After taking quite a beating in the press (including here), Southwest gave up on trying to use their PR machine to convince the world that we were all misinterpreting their Contract of Carriage. They finally got the lawyers to actually fix it.
The latest version of the CoC – updated 28 July 2010 – now reflects the following in their definitions section:
Force Majeure Event means any event outside of Carrier’s control, including, without limitation, acts of God, meteorological events, such as storms, rain, wind, fire, fog, flooding, earthquakes, haze, or volcanic eruption. It also includes, without limitation, government action, disturbances or potentially volatile international conditions, civil commotions, riots, embargoes, wars, or hostilities, whether actual, threatened, or reported, strikes, work stoppage, slowdown, lockout or any other labor related dispute involving or affecting Carrier’s service, mechanical difficulties by entities other than Carrier, Air Traffic Control, the inability to obtain fuel, airport gates, labor, or landing facilities for the flight in question or any fact not reasonably foreseen, anticipated or predicted by Carrier.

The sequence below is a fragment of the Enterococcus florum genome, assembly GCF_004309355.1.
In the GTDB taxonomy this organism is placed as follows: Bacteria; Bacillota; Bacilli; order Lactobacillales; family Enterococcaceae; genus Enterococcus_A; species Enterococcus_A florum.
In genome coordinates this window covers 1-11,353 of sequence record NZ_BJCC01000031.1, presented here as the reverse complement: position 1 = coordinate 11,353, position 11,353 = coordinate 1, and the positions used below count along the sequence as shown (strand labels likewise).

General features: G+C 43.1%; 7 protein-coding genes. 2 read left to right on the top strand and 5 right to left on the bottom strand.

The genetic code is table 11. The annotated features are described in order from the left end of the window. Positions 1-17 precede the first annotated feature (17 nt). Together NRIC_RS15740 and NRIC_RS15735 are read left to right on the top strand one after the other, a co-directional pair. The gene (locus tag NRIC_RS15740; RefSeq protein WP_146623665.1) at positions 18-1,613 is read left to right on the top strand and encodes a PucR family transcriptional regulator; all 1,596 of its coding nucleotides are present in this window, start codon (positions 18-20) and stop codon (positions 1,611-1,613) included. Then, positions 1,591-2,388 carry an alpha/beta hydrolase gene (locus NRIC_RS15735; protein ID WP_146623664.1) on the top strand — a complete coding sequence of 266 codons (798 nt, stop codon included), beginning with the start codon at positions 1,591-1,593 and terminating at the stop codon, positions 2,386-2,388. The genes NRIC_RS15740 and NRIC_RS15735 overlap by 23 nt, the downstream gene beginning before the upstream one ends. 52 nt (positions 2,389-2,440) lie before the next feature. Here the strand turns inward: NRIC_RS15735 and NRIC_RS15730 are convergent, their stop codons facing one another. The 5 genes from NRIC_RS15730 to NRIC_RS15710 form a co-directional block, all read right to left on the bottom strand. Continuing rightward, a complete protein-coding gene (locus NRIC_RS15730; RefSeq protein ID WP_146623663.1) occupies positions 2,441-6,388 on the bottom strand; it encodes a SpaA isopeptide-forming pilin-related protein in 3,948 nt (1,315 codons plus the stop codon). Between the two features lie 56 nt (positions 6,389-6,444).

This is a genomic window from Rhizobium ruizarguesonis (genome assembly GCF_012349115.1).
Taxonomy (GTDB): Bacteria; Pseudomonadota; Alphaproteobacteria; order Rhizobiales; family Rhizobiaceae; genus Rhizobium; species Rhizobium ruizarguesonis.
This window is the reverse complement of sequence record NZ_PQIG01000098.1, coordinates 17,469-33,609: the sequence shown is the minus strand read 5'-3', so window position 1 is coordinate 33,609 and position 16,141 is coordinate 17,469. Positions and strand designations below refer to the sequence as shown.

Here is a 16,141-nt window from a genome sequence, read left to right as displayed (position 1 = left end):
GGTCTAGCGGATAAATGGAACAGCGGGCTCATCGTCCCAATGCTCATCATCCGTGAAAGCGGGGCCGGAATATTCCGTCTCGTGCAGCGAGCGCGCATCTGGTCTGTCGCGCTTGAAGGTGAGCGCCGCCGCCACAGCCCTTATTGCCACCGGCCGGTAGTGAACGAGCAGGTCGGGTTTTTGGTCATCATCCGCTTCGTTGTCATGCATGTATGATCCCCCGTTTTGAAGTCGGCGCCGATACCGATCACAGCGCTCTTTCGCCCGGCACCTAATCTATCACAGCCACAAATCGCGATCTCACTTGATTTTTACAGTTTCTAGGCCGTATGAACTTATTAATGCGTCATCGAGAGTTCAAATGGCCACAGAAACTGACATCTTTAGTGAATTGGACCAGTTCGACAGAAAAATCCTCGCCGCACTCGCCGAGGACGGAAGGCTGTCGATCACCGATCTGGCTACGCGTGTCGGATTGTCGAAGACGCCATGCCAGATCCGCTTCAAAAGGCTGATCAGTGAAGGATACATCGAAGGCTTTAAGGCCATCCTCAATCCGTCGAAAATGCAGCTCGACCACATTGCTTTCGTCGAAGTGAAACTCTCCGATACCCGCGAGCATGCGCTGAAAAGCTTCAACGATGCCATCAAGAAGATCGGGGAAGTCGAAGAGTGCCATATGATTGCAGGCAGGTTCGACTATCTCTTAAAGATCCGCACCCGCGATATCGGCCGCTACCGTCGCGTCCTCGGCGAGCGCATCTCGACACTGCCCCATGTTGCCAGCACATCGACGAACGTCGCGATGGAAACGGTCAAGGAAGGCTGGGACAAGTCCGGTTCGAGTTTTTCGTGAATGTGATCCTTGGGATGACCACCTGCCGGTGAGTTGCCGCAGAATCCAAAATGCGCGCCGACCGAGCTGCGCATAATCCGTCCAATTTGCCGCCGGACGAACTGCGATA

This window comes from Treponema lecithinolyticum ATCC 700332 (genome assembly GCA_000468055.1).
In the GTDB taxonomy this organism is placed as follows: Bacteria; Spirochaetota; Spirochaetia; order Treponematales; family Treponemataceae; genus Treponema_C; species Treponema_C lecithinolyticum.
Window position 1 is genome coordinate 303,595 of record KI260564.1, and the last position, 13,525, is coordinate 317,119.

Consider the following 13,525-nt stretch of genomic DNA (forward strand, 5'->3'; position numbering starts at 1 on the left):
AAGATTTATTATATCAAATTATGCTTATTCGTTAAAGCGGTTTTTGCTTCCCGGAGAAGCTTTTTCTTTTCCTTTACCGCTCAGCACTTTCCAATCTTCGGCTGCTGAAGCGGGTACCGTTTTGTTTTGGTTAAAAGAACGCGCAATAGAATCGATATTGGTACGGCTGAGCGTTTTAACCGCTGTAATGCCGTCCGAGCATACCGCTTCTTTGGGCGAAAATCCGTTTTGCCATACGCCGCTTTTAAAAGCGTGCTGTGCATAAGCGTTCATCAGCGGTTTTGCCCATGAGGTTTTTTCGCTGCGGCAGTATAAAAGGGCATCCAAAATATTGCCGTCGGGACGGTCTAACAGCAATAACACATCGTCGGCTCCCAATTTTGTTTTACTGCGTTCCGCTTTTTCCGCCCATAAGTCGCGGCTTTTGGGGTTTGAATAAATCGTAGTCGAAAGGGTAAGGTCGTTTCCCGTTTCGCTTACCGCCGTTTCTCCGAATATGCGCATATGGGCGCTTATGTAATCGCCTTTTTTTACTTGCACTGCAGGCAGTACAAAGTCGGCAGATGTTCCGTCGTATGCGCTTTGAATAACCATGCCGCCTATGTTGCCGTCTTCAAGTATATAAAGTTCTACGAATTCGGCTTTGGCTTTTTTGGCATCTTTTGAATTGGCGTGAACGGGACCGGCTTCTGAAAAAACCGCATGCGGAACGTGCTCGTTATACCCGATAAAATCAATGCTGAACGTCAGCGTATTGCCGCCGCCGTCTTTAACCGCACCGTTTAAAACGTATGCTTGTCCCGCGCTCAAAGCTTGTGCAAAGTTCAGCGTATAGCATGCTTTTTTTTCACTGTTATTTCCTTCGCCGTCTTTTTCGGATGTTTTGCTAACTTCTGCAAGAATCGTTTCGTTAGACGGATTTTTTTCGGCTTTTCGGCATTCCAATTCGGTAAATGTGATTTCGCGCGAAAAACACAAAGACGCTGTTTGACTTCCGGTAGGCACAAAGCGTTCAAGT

The line about mechanical failures has changed from “mechanical difficulties” to “mechanical difficulties by entities other than Carrier.” Just a couple words but they make all the difference when it comes to actually doing right by the customer.
It is worth noting that Southwest is still the only carrier that has such a clause in their CoC but at least now it isn’t quite so badly stacked against the customer. They did not relent on their decision to restrict travel funds, but such a change was not expected as they are doing what they can to increase revenue and close loopholes in their policies.
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